When I applied to spend a year in Belfast, I had a decent idea of what I thought I would be getting. I had been to Belfast before and made great friends, both Irish and American. When I returned to Belfast a year later, I found the same people in the same places ready to welcome me again. But when I returned this time, I found no one where I left them. Covid restrictions made meeting new people very difficult, and I was discouraged knowing how impactful these friendships could be. I was worried that without the ability to make casual friends in pubs, or go to friends’ houses for dinner, this time in Belfast would be less impactful, and I would have a more difficult time understanding my purpose here.
A few weeks after the semester began, all of my classes moved online due to Covid’s increasing presence in Belfast and Northern Ireland. I quickly found a silver lining brought on by much of my alone time. For the first time in years, all I had to focus on was my studying and thinking. I was consumed by questions of justice, ethics, and care in education, healthcare, and work for people with intellectual disability. Most gripping was considering experiences of women who receive prenatal diagnoses of Down syndrome. This is an issue that continues to gain public attention, especially with the recent publication of “The Last Children of Down Syndrome” in The Atlantic. The article describes increases in selective termination rates in cases of prenatal diagnoses of Down syndrome. My thinking found its way into final assignments and even spurred discussion with students in a class at the University of Mississippi through former Mitchell Scholar, Ashleen Williams.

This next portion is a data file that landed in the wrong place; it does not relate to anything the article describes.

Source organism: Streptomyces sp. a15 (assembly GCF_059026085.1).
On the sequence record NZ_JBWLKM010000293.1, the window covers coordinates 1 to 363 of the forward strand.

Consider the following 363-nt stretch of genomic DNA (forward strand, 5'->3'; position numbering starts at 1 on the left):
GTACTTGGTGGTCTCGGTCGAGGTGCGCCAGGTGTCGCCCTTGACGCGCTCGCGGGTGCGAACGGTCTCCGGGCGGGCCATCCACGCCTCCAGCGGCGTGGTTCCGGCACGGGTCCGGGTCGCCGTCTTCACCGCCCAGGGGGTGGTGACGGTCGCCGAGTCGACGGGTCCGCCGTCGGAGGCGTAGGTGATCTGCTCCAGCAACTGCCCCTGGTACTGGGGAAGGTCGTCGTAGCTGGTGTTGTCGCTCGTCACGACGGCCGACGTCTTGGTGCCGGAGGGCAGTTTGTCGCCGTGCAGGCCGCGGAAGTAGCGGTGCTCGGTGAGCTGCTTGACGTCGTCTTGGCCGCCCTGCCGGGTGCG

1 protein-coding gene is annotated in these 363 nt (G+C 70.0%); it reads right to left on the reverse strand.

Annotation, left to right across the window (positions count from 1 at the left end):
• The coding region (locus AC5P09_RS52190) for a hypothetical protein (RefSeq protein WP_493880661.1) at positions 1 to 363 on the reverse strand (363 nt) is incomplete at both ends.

I returned home to Knoxville for the holidays and had the opportunity to reflect on and share my experiences from the fall. Though my experience was entirely different from the first two experiences in Belfast that were full of new friends and always spent out exploring new places, it was just as meaningful—perhaps even more so—in its quietness, and its significance only continues to grow.
With the flexibility of virtual classes, my boyfriend, Evan, came to join me in Belfast several weeks into the fall. As Evan and I explored what we could of Belfast, I was able to see Belfast through new eyes, and we got to focus on one another during a time where all other distractions of daily living were removed—yet another of the pandemic’s unexpected silver linings.
Belfast taught us lessons during such a formative time of our relationship that we will carry with us forever. To be sure, shortly after we returned home for the holidays, Evan and I got engaged with a ring we found in Belfast. Now, Belfast will be with both of us always. Always remembering the lessons of warmth and hospitality her people taught us; always remembering the lessons from challenges of adapting to life in a new place with each other.
Evan and I are now back in Belfast and planning a wedding that will pay homage to our time here. Belfast will forever be part of our lives and embedded in the memories of what have been some of our best times together.